Stop #4: Red Truck Beer Company

Seven minutes from Brassneck lies our fourth stop, Red Truck Beer Company. This brewery plays up their relationship to the past with plentiful old-timey imagery and marketing material that waxes poetic about the good old days.

  • Thankfully their beer isn’t stuck in the past, with interesting seasonals like the Blackberry Bourbon Ale being one of my favourites.

Stop #5: R&B Brewing

A short walk takes you to R&B Brewing Co. Having opened in 1997, they’re the oldest brewery in Brewery Creek, and one of Vancouver’s oldest overall. They’ve managed to stay nimble and keep improving in a very competitive market, as evidenced by their award for top North American IPA in the 2017 BC Beer Awards.

Stop #6: Electric Bicycle Brewing

Electric Bicycle Brewing

If I only had one word to describe this brewery, I would just say "rad’."From the taproom decor, to the growler artwork, to the beer names, everything about it just makes me think what a rad place it is. Everyone seriously needs to visit this tap room, if for no other reason than to soak in the aesthetics!

Electric Bicycle Brewing

Thankfully, that’s not all you’ll be doing, as they pour a variety of groovy beers and serve some seriously good sandwiches.

Stop #7: Faculty Brewing Co.

Faculty Brewing
Image by Alison Page

Just a few streets over from Electric Bicycle is Faculty Brewing Co. Faculty’s focus is on making craft beer more approachable via education. Head brewer Mauricio has a background as a professor, and he’s brought that experience to the table here.

Faculty Brewing
Image by Alison Page

Every Faculty recipe is open-source, meaning it’s been released to the public for others to use. If you check out their recipe page you can see the beers listed in order of difficulty using a university-like numbering system. And of course, to go along with this great concept is a constantly rotating list of cool, experimental beers for you and your crew to try!

Stop #8: Big Rock Urban Brewery & Eatery

Big Rock Brewing

Big Rock falls under the label of local-ish. They’ve been around quite a while ... but in Alberta. The Vancouver brewery is relatively recent. So, they’re not local in the sense that they’re an Alberta-owned brewery, but they are local in the sense that they’ve got a huge brewhouse producing a lot of beer right on site, so I’ll give them a nod here.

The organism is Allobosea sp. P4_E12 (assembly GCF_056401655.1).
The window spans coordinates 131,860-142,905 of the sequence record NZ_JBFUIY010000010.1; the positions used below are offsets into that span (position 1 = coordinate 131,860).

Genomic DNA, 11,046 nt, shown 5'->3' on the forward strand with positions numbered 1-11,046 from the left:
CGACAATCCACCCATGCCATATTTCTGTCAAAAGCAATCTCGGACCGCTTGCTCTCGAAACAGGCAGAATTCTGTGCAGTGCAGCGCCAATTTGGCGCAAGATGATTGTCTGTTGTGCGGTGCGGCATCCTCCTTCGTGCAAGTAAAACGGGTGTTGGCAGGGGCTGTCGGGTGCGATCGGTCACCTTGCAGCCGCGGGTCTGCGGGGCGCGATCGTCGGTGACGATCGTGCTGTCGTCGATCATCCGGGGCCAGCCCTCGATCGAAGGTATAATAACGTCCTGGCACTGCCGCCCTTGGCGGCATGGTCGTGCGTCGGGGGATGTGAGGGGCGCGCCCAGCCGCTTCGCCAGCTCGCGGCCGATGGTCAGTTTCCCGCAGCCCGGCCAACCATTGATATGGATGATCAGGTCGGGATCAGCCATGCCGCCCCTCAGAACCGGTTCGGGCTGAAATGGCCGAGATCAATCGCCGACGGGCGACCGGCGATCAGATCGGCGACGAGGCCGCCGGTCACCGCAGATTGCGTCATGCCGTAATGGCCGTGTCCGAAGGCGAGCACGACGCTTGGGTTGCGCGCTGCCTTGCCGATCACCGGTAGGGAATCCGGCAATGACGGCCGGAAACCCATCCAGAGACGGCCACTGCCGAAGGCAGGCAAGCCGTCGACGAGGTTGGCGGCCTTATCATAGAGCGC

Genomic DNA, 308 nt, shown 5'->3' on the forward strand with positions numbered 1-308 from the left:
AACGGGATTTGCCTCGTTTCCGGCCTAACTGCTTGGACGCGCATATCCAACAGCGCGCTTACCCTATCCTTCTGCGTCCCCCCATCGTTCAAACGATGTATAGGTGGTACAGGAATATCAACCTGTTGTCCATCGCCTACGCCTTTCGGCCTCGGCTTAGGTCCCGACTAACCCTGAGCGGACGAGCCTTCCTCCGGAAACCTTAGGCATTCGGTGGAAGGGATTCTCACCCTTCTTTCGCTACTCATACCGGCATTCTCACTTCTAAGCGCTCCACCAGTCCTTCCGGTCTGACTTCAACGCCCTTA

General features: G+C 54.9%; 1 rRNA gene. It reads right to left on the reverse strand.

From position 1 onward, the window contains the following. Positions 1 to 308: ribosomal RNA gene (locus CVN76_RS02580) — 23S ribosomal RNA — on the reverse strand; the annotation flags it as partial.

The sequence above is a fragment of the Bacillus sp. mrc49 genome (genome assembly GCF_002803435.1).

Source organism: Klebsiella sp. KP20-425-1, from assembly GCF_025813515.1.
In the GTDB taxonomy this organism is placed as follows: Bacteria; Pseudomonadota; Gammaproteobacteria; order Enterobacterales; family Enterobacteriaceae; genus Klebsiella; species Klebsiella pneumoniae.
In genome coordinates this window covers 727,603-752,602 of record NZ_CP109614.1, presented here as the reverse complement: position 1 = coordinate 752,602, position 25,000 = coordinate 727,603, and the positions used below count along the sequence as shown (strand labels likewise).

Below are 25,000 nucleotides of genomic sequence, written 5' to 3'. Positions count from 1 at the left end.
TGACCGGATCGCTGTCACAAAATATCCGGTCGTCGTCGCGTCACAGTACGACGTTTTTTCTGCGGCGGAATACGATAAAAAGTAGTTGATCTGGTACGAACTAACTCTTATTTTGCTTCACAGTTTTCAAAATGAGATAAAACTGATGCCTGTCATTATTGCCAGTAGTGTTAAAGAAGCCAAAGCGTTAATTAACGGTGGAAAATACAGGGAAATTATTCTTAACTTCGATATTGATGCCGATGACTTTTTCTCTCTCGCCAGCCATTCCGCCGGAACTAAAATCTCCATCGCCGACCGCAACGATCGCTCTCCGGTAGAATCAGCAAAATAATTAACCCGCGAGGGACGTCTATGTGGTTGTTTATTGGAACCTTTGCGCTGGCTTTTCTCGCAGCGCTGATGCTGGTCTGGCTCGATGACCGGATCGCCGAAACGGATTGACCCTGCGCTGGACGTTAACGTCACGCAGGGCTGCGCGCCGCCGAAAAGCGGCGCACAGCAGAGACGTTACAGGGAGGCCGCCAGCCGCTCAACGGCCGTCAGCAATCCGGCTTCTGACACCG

Big Rock Brewing

They’ve also got a great food menu, and by the time you’re at this stage of the tour, you’ll likely have worked up an appetite!  

Alternatives

There are a lot of great restaurants in the area, such as Tap & Barrel and Craft Beer Market. Both have great food and great beer, though Craft Beer Market takes the win with the larger beer selection. If you want to close out your tour with a shot at a big, varied menu, this could be a good finale.

Getting Home

Whether you finish your tour at Big Rock, Craft Beer Market, or Tap & Barrel, you’re not far from a skytrain! Olympic Village Station on the Canada line is *very* close to Big Rock. And if the Expo Line is better for you, no problem, it’s a short walk along the False Creek Seawall to Main Street-Science World Station. Whichever way you need to go, getting home without a car is easy!

Looking for Other Craft Beer Tours?

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STILL THIRSTY?

Todd covers Atlantic Craft Beer
David covers Ontario and Quebec Craft Beer
Bryan covers BC Craft Beer


Bryan Clegg is the beer columnist for VanFoodies.com. Bryan has a wide and accommodating palate; whether it’s a tasty low-IBU ale or a ride on the IBU train to Hop Country, he’s happy to drink and share a story about the ride. Follow @vanfoodies on Twitter, Instagram or Facebook.